Sadr emerged as a political powerhouse from his self-imposed exile in Iran where the fiery cleric is believed to be pursuing his religious studies. Lawmakers loyal to the cleric took roughly 10 percent of the March 7 vote.
Sources in the National Iraqi Alliance told London's pan-Arab daily Asharq al-Awsat that Sadr bowed to pressure from Iran and backed Maliki for a second term "in return for guarantees."
Iran, the source said, "played a major role" in persuading Maliki's opponents to change course and back the incumbent prime minister.
Iyad Allawi, Maliki's opponent, said he gained assurances from political leaders in Damascus that Iraqi politics were free from outside intervention.
Sadr earlier this year expressed his support for Allawi, who led his secular Iraqiya slate to a narrow victory in the parliamentary elections. The cleric fell out of favor with Maliki after a 2008 offensive launched by the prime minister in southern Iraq in an effort to wrest control away from Sadr supporters.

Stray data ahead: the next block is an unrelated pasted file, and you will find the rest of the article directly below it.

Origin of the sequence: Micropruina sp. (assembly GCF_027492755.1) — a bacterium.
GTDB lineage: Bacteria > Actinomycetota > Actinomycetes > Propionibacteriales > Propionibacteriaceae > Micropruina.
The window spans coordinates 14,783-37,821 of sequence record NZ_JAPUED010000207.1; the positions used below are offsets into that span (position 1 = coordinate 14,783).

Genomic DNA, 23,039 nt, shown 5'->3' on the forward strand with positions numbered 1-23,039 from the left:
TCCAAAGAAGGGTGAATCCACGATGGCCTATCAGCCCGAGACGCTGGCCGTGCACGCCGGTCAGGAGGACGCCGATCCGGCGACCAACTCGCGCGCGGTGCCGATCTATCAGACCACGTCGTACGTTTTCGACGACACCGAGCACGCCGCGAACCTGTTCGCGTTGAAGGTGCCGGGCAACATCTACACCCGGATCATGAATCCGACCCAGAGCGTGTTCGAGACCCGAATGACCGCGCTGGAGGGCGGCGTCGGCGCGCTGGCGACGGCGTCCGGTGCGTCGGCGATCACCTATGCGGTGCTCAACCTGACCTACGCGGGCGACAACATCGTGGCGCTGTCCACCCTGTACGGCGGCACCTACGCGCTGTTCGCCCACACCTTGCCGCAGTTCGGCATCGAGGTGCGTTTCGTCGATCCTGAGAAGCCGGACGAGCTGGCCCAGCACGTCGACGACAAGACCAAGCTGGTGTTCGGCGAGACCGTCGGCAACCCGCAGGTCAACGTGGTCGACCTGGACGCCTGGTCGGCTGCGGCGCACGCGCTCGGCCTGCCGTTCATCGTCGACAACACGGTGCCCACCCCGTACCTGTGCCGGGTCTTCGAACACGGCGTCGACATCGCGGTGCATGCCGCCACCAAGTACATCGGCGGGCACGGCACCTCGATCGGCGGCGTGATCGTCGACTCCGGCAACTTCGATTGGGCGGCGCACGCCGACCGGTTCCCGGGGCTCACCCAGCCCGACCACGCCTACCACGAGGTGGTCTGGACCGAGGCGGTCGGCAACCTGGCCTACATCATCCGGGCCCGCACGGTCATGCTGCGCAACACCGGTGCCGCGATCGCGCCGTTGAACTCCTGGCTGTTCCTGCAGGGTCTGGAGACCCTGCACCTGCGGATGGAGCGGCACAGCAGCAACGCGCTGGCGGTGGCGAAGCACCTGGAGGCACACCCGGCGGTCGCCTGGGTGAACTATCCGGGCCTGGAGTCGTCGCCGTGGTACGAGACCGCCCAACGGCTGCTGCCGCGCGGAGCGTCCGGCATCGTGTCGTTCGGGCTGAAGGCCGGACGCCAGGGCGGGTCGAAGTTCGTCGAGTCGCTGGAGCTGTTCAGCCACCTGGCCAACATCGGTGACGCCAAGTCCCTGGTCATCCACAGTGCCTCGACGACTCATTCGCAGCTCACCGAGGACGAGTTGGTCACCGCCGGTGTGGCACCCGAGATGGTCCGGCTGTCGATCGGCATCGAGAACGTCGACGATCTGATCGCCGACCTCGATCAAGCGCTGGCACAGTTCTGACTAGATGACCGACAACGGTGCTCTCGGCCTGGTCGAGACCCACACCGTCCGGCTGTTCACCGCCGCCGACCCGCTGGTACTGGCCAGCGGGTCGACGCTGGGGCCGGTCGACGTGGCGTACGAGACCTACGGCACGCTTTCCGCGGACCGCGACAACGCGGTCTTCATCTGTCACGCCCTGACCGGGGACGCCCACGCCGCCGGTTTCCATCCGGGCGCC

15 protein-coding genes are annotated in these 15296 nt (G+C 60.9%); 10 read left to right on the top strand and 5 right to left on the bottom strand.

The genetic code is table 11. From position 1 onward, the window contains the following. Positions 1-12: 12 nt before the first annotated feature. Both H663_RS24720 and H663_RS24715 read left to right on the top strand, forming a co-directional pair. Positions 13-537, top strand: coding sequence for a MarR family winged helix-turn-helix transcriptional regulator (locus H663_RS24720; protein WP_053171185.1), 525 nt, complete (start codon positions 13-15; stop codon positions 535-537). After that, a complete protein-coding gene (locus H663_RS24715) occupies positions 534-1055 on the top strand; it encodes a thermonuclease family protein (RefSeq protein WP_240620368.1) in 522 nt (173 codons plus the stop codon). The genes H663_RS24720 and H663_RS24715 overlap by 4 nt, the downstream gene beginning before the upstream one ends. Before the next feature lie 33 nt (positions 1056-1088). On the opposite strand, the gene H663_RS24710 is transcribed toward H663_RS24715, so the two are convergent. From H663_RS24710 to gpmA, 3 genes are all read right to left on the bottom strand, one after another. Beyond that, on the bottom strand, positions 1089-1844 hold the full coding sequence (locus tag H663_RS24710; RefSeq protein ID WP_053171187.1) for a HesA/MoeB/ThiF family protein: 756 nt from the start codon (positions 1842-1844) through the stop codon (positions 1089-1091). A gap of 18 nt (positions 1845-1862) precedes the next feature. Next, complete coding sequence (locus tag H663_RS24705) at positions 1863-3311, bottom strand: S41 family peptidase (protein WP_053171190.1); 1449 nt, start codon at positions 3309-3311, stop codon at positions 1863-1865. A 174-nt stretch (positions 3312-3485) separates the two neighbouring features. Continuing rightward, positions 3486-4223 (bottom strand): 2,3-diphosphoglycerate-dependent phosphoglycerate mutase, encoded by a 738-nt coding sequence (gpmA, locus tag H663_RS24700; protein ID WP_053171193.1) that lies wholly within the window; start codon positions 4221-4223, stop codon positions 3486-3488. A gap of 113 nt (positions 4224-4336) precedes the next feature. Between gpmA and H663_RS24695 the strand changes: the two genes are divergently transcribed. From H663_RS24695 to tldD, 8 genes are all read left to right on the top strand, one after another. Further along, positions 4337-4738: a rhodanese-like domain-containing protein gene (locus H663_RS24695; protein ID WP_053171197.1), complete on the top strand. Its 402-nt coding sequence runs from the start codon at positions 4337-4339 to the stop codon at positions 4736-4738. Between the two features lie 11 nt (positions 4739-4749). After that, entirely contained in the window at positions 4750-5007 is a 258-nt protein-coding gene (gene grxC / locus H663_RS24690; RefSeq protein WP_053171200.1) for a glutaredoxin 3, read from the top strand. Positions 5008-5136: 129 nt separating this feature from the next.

A move closer to Maliki would put the prime minister and his political allies just a few seats shy of the 163 majority needed to form a new government.
Baghdad earned the distinction Friday, meanwhile, of breaking the record for the longest lapse between parliamentary elections and the forming of a new government at 208 days. The Netherlands went 207 days in 1977.
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